Come and See

Dear Will:

When I was in college I had to read The Brothers Karamazov—all 913 pages worth. Because I was taking a full load of classes at the time, I ended up reading the book in daily, 20-page chunks over the course of nine or ten weeks. By the time I got to the end, I could hardly remember how the thing began.

So you can imagine how little I remember today. In fact, the only thing I recall even vaguely is a single chapter—a self-contained short story embedded within the larger narrative—a well-known piece entitled “The Grand Inquisitor.” It’s been 30-some years since I read it (so don’t hold me to this), but as I remember it, the essence of the story is this: Jesus returns to earth during the Inquisition, and in response to his many miracles the religious leaders—get this—sentence him to death. (I know: We’ve heard this before). They don’t really need Jesus anymore, the Inquisitor tells Him. They pretty much prefer life without Him.

Compare that reaction to the one found in the first chapter of the Gospel According to John, wherein we read of how Jesus came to know some of the men who would later become his closest friends and disciples. The passage describes a day on which John the Baptist was talking to a couple of his disciples. As the Lord passed by, the Baptist declared (in reference to Jesus): “Behold the Lamb of God!,” at which point the two disciples left John and went to follow Jesus instead:

Jesus turned, and saw them following, and saith unto them, What seek ye?  They said unto him, Rabbi, (which is to say, being interpreted, Master,) where dwellest thou? He saith unto them, Come and see. . . . One of the two . . . was Andrew, Simon Peter’s brother. He first findeth his own brother Simon, and saith unto him, We have found the Messias, which is, being interpreted, the Christ. (John 1:35-41)

I don’t know about you, but I would hate to be that Inquisitor dude—someone so caught up in life-as-I-know-it that I fail to recognize the best thing that has ever crossed my path. How much better to be Andrew, a man who knows a good thing when he sees it, one who is quick to follow good advice, eager to do what’s right, willing to tell others when he has found something worth sharing. Who wouldn’t rather be like that?

Even so, I find myself wondering: When was the last time I dropped everything to follow good counsel? How often have I overlooked or ignored or flat-out rejected an invitation to “come and see”? And when was the last time I made a point to share something truly meaningful and important with a friend?

Well, today I’d like to try to remedy that. Today I want to get in touch with my Inner Andrew and share with a friend something truly meaningful and important: This coming weekend (October 6 and 7) is the LDS Church’s semi-annual General Conference. During that Conference, you can hear from a living prophet of God and 12 real live apostles. They will speak truth and inspiration, the sorts of words that will help lead you to eternal happiness.  You can watch them from your favorite lounge chair, either on the BYU Channel or via a live online stream.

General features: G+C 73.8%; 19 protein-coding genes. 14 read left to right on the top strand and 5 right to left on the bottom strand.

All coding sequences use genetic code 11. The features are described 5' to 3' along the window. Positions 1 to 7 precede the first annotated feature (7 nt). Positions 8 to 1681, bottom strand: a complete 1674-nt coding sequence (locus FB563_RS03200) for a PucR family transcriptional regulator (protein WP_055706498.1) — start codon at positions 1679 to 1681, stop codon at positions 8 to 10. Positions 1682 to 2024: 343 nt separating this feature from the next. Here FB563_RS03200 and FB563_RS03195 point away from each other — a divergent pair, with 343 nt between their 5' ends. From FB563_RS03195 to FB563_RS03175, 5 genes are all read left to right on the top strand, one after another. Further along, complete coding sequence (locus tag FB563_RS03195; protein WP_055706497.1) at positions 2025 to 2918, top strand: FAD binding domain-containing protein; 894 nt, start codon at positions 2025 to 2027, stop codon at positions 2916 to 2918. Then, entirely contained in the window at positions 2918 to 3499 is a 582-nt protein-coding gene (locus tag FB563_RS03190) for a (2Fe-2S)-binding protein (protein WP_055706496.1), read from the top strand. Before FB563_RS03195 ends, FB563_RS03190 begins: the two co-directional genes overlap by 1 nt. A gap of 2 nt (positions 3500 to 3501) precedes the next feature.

I can’t think of any better way to spend a few hours on a weekend. Come and see.


Six Basic Principles

Dear Will:

Sometime in the late ‘80s, the writer Robert Fulgham published an essay entitled “All I Really Need to Know I Learned in Kindergarten.” It was a remarkable little piece, down-home and introspective, filled with simple but profound counsel. Perhaps you remember it:

Share everything.

Play fair.

Don’t hit people.

Put things back where you found them.

Clean up your own mess.

Don’t take things that aren’t yours.

Say you’re sorry when you hurt somebody.

Wash your hands before you eat.


Warm cookies and cold milk are good for you.

Live a balanced life—learn some and think some and draw and paint and sing and dance and play and work every day some.

Take a nap every afternoon.

When you go out in the world, watch out for traffic, hold hands and stick together. . . .

That essay was published long before the Internet and yet it still managed to go “viral,” as we say today. I still remember hearing it for the first time from the pulpit in the Westwood chapel in a talk given by a man named Michael Grilikhes. Imagine. It’s been over 20 years. . . .

Fulgham’s essay came to mind the other day while I was reading with my family from the third chapter of Luke, where we find the only record of what might be called the Gospel of John the Baptist. You’ll recall that John preached on the shores of the river Jordan, calling all to repent and be baptized. Like Fulgham’s, John’s counsel was profound in its simplicity (Luke 3:10-14):

10 And the people asked him, saying, What shall we do then?

11 He answereth and saith unto them, He that hath two coats, let him impart to him that hath none; and he that hath meat, let him do likewise.

12 Then came also publicans to be baptized, and said unto him, Master, what shall we do?

13 And he said unto them, Exact no more than that which is appointed you.

14 And the soldiers likewise demanded of him, saying, And what shall we do?  And he said unto them, Do violence to no man, neither accuse any falsely; and be content with your wages.

Do you sometimes feel like living the Gospel of Jesus Christ is just too hard—that there are too many commandments and precepts and expectations? I think John offers a simpler view of the same thing. Six basic principles to live by: Say you’re sorry. Share. Be fair. Don’t hurt others. Be honest. Be content.

Six basic principles. Think how the world would be different—scratch that—think how your life would be different if you and those around you adhered to those simple teachings. The thought itself is so intriguing that my family and I have decided to take up that challenge and see how it might improve our lives together.

I’m excited to give that experiment a try. Why don’t you join us?